Rails Routing Internals

Lately I’ve been trying to figure out D (the programming language). I grew up on PHP and Ruby, so I’m not used to compiled languages. I decided I’d make an API (for use with an Ember app) and learn D in the process. First thing I did was check out vibe-d. Vibe-d is a web server and framework for D. I’m not a fan of Vibe route definition so I decided to try and reimplement Rails routes. Along the way I learned a ton about how Rails routing works.

The problem I was trying to work around was how Vibe-d implemented their router. There’s an object, UrlRouter which you use to define routes, with a path and a pointer to a method.

void userInfo(HTTPServerRequest req, HTTPServerResponse res) {
  auto username = req.params["user"];
  render!("userinfo.jd", username)(res);

void addUser(HTTPServerRequest req, HTTPServerResponse res) {
  enforceHTTP("user" in req.post, HTTPStatus.badRequest, "Missing user field.");

shared static this() {
  auto router = new UrlRouter;
  router.get("/users/:user", &userInfo);
  router.post("/adduser", &addUser);

// This gives us two routes:
// GET /user/1 => this.userInfo(request, response);
// POST /adduser => this.addUser(request, response);

I wasn’t a huge fan of that. My router should be able to infer method names and routes from a resource (just like Rails does it). I wanted nice, easy to define restful routes:

ActionController::Routing::Routes.draw do |map|
  map.resources :users

# This provides routes
# GET /users => UsersController#index
# GET /users/1 => UsersController#show
# POST /users => UsersController#create
# GET /users/1/edit => UsersController#edit
# PUT /users/1 => UsersController#update
# DELETE /users/1 => UsersController#destroy

As you can see, with just three lines we get six routes. Super powerful. So how do we get there? To understand how Rails pulls it off, I dug into the source code.

 Understanding the Rails request cycle

When Rails receives a request, it creates a new request object with the URL. The request sends the URL to the mapper. The mapper attempts to find a matching route. Once the mapper finds a route, the mapper creates a new controller object. The mapper passes the request information to the controller. Finally, the controller calls the correct action and renders the view.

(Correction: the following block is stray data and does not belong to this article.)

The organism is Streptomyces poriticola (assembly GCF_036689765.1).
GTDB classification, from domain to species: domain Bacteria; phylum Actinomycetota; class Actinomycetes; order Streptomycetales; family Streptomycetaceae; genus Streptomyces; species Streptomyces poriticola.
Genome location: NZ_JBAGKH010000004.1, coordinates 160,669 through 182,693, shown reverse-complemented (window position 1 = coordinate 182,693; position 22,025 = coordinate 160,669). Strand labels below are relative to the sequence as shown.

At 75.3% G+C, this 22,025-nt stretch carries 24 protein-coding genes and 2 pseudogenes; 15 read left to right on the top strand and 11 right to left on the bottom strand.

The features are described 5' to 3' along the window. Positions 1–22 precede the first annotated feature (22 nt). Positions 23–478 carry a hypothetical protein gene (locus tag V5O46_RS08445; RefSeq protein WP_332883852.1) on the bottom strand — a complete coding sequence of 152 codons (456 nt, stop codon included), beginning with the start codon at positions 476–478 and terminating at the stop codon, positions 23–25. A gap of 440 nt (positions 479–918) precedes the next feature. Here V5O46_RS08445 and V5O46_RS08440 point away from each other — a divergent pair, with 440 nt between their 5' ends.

The first concept to understand here is a route. A route consists of an http verb, a path, a controller and an action. The verb is one of the HTTP Methods. The path can have parameters in it, for example the path /users/:id has one parameter, :id. The controller and action correspond to a class and method.

The second is the mapper, or what Rails calls a RouteSet. Rails uses a gem by the name of Journey to handle its mapper. Rails supports a lot of flexibility that I don’t intend to support, so there’s a lot more code involved. It all boils down to RouteSet#add_route which looks like this:

# lib/journey/routes.rb

# Add a route to the routing table.
def add_route(app, path, conditions, defaults, name = nil)
  route = Route.new(name, app, path, conditions, defaults)

  route.precedence = routes.length
  routes << route
  named_routes[name] = route if name && !named_routes[name]

When you call #resources, it just calls #add_route a bunch of times with different names, paths and conditions.

 Matching a request to a route

When a request comes in, Rails iterates the routes in the mapper to find a match. Finding a match is straight forward. If you noticed above, Journey is setting a precedence to each route. If more than one route matches a path, Rails uses the one with the highest precedence.

As Rails looks for a match it pulls the params from any potential paths and builds the params hash. It then passes the hash to the controller object. For example, a path of /users/1/edit could match a route with path /users/:id/edit with a params hash of{:id => "1"}. It could also match a route with a path of /users/1/:action with a params hash of {:action => "edit"}. Because of this, Rails builds a params hash for every potential route match.

Once Rails identifies a route, it takes the controller and action from the route, then calls the action. That’s as easy as

def dispatch(controller, action, env)

Next time I’ll walk through my implementation in D. There were a few surprising hangups.


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